But there is one aspect of a charity's structure that should not be overlooked - the solvency or otherwise of any trading subsidiary.
Trading subsidiaries are strictly separate companies with their own board of directors who will need to consider the position of that company and its financial projections taking into account their duties as directors of that company. Many boards of directors will have been doing so (likely in consultation with the charity) and may have taken advantage of the furlough scheme and the business interruption loan scheme where operations have been affected.
The boards of trading subsidiaries are likely to continue to face economic uncertainty and they should continue to consider its financial position carefully and ensure they are fully up to speed with up-to-date financial information in order for them to do so and be very mindful of whether the subsidiary is or is likely to remain solvent. It would also be right for the parent charity to be kept informed of these matters as (very often) the sole member.
If there is any question that the subsidiary may face insolvency the directors should take immediate advice as their duties as directors will change.
Where a subsidiary does face financial issues (whether or not they threaten its solvency), it can be tempting for the parent charity to provide financial support. This is something that should be very carefully considered by the charity, and its trustees should consider the interests of the charity alone and whether it would be a suitable investment for the charity to make. Notwithstanding the unprecedented circumstances, providing support should absolutely not be the default position and the Charity Commission is clear that a charity must not subsidise a failing trading subsidiary.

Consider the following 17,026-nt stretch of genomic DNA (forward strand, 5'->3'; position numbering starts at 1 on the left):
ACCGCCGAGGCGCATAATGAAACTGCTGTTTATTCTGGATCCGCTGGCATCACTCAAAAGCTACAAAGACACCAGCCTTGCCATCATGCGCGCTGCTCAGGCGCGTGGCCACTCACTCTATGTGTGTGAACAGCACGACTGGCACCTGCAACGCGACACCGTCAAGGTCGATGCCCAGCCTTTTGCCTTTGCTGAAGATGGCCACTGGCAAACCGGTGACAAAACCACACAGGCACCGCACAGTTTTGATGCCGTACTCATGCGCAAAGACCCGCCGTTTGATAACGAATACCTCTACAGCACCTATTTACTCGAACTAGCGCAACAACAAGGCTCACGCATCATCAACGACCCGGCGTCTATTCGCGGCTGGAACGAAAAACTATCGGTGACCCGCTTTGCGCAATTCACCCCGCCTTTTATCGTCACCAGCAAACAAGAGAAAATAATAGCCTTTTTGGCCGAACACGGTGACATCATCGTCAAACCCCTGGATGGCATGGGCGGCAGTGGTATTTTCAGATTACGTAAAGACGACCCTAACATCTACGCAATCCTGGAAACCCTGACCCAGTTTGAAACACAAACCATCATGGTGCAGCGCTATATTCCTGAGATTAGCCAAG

If trustees consider that support is appropriate having taken into account all the circumstances and their investment duties, they must be very careful how the charity does so and, where appropriate, ensure that it is structured in the right way (normally by way of a loan or occasionally equity investment) to be compliant for charity law and tax purposes. In most cases it will be appropriate to take advice on these aspects. The likelihood of the charity being able to recover its loan or investment will be a critical factor in the trustees' decision making.
In making decisions of this type, trustees must be very careful to ensure that any conflicts of interest (perhaps because they are also a director of the trading subsidiary) are managed and that all decision making is carefully minuted.
Perversely, there may also be issues where a trading subsidiary seeks to retain its own profits at the end of the financial year in order to manage its cash flow. Ordinarily the profits would be paid by way of a qualifying donation to the charity under the gift aid scheme to limit liability to corporation tax. Corporation tax may become payable if profits are retained and there may also be VAT traps to be aware of in such circumstances.
While we expect the revenue raising abilities of trading subsidiaries to be compromised this year, solvency is only likely to be an issue for a few. Nonetheless, we advise directors (and parent charities) to be vigilant.